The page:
A mysterious protein that binds to RNA has been found to play an important role in the formation of memories in rats.
Scientists suppressed synthesis of a protein called Staufen homolog 2 in rats and found the results stunted their ability to learn – rats with lower levels of the protein had significant memory impairment compared with rats carrying normal levels.
Whenever we learn something new, the structure of our brain subtly changes to store the new information in what’s called ‘synaptic plasticity’.
“This work has enabled us, for the first time, to link a specific molecular factor – the RNA-binding protein Stau2 – with synaptic plasticity and learning,” Kiebler said.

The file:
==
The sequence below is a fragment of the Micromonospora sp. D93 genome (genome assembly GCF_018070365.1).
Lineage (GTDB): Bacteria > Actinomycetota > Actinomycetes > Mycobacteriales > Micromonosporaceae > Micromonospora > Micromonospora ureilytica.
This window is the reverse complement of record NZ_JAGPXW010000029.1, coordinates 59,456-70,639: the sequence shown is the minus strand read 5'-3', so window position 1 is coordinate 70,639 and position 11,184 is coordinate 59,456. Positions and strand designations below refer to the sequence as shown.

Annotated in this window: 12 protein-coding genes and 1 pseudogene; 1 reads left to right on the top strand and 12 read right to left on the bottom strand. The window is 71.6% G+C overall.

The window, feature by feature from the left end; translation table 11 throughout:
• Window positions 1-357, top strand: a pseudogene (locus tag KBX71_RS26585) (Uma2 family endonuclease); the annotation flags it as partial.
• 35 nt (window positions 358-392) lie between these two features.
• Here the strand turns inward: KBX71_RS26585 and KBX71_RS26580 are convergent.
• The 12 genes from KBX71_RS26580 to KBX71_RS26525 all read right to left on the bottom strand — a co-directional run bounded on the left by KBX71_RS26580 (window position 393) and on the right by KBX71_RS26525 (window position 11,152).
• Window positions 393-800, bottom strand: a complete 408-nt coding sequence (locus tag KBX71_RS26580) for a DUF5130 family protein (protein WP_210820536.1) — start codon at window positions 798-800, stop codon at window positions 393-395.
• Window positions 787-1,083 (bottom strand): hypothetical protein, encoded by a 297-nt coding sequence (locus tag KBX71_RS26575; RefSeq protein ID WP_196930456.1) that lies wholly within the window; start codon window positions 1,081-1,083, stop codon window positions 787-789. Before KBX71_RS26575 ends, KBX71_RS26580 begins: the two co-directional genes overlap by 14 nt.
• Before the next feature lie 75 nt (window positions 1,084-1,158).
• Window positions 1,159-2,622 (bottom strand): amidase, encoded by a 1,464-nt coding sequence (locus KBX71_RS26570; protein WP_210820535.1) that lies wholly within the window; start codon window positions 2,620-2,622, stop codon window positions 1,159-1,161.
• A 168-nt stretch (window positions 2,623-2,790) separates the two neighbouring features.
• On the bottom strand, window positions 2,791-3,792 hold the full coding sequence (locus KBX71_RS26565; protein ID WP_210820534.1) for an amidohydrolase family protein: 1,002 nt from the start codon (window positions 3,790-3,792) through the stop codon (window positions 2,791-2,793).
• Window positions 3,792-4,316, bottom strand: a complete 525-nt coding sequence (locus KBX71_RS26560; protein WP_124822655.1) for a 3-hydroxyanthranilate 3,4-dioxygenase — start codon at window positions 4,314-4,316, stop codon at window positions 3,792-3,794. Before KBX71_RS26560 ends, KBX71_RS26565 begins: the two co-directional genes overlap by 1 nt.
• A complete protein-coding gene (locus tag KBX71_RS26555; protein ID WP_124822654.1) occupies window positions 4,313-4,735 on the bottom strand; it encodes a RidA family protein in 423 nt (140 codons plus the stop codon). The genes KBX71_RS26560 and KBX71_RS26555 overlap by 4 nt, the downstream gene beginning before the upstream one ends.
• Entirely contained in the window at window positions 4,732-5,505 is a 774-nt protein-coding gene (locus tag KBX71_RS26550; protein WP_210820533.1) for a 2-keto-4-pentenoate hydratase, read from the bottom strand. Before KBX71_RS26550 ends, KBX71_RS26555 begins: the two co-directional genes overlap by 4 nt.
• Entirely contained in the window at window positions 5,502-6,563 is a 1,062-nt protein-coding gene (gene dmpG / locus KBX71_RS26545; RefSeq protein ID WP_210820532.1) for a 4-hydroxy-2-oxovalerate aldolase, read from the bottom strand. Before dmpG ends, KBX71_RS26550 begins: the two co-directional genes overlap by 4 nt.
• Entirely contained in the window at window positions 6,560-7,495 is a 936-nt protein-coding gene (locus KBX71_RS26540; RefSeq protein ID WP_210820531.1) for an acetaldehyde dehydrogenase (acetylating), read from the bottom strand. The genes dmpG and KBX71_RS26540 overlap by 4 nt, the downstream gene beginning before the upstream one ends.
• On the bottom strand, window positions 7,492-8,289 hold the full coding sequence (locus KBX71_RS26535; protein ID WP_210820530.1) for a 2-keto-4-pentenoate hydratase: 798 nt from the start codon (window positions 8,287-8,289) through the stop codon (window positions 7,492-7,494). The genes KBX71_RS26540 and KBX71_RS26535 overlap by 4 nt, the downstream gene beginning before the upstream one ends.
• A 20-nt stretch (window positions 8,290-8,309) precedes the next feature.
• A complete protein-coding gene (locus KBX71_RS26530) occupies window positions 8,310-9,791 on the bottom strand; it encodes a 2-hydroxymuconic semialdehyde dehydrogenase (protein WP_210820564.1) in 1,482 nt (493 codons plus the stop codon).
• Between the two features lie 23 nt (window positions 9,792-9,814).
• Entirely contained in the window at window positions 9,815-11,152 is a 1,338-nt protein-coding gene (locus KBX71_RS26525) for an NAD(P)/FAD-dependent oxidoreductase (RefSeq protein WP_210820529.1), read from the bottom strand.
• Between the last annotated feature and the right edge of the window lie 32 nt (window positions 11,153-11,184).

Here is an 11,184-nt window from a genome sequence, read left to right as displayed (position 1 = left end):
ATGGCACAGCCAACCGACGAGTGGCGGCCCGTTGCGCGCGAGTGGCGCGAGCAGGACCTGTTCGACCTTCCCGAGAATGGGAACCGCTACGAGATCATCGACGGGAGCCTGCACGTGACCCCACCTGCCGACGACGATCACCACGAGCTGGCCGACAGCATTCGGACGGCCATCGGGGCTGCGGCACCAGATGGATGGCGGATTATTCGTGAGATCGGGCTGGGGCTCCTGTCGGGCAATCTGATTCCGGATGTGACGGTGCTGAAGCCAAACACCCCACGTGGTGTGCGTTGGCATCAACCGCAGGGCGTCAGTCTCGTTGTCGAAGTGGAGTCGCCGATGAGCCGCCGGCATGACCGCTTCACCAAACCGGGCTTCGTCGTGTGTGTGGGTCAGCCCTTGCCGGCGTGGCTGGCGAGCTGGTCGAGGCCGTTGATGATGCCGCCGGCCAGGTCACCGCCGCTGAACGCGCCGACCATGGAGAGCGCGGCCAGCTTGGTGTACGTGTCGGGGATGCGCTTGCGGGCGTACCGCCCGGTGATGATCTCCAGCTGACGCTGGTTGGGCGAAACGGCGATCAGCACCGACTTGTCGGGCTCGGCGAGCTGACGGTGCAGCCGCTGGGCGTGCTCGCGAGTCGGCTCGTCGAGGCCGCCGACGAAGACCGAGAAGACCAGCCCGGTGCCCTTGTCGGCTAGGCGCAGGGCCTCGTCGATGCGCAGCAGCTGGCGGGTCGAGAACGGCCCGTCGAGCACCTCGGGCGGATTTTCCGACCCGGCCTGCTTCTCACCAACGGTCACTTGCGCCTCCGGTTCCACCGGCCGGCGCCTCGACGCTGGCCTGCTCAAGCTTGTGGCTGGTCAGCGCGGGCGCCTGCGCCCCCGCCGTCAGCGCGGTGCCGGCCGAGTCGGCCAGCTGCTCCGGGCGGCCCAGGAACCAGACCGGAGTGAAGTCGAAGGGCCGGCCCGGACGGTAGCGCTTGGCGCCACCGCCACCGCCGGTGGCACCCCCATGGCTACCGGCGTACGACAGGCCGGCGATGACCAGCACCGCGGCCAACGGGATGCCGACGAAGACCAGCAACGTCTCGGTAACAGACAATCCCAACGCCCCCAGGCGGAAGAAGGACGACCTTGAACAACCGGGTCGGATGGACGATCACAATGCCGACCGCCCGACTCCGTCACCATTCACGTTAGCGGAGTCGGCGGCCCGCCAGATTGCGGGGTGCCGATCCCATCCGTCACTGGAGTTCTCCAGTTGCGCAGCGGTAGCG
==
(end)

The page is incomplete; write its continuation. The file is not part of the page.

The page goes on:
“Overall, long-term memory continues to function, and the rats remain capable of learning how to find a food source” Kiebler said.
“LTP is regarded as a model of learning at the cellular level. However, our results indicate that it is actually the balance of LTP to LTD that is important,” Kiebler said.
The researchers noted that further investigation will be needed to determine the detailed role Stau2 plays in different phases of learning and memory, as well as the roles played by LTP and LTD, and their relationship to each other.